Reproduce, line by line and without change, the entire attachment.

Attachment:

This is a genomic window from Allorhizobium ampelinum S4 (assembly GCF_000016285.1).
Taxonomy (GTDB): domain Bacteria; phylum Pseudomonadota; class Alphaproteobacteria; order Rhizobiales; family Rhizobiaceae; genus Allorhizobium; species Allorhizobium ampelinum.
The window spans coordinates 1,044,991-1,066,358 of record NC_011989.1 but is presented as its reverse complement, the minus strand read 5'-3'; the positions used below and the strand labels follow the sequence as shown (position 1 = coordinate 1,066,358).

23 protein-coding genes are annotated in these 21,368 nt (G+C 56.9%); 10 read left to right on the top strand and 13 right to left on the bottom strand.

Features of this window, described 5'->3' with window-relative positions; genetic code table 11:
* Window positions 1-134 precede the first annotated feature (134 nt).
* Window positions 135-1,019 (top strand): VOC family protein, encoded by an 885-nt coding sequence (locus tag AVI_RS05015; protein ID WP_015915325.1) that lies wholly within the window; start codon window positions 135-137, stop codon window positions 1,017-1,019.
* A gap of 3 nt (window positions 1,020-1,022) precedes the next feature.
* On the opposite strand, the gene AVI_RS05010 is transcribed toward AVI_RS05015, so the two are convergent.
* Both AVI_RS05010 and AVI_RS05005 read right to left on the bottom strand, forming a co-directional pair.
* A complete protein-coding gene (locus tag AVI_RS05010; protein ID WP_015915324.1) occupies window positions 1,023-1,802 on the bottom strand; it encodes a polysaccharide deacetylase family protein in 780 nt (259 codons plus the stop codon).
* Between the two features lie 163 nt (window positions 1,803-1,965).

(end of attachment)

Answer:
This is a genomic window from Allorhizobium ampelinum S4 (assembly GCF_000016285.1).
Taxonomy (GTDB): domain Bacteria; phylum Pseudomonadota; class Alphaproteobacteria; order Rhizobiales; family Rhizobiaceae; genus Allorhizobium; species Allorhizobium ampelinum.
The window spans coordinates 1,044,991-1,066,358 of record NC_011989.1 but is presented as its reverse complement, the minus strand read 5'-3'; the positions used below and the strand labels follow the sequence as shown (position 1 = coordinate 1,066,358).

23 protein-coding genes are annotated in these 21,368 nt (G+C 56.9%); 10 read left to right on the top strand and 13 right to left on the bottom strand.

Features of this window, described 5'->3' with window-relative positions; genetic code table 11:
* Window positions 1-134 precede the first annotated feature (134 nt).
* Window positions 135-1,019 (top strand): VOC family protein, encoded by an 885-nt coding sequence (locus tag AVI_RS05015; protein ID WP_015915325.1) that lies wholly within the window; start codon window positions 135-137, stop codon window positions 1,017-1,019.
* A gap of 3 nt (window positions 1,020-1,022) precedes the next feature.
* On the opposite strand, the gene AVI_RS05010 is transcribed toward AVI_RS05015, so the two are convergent.
* Both AVI_RS05010 and AVI_RS05005 read right to left on the bottom strand, forming a co-directional pair.
* A complete protein-coding gene (locus tag AVI_RS05010; protein ID WP_015915324.1) occupies window positions 1,023-1,802 on the bottom strand; it encodes a polysaccharide deacetylase family protein in 780 nt (259 codons plus the stop codon).
* Between the two features lie 163 nt (window positions 1,803-1,965).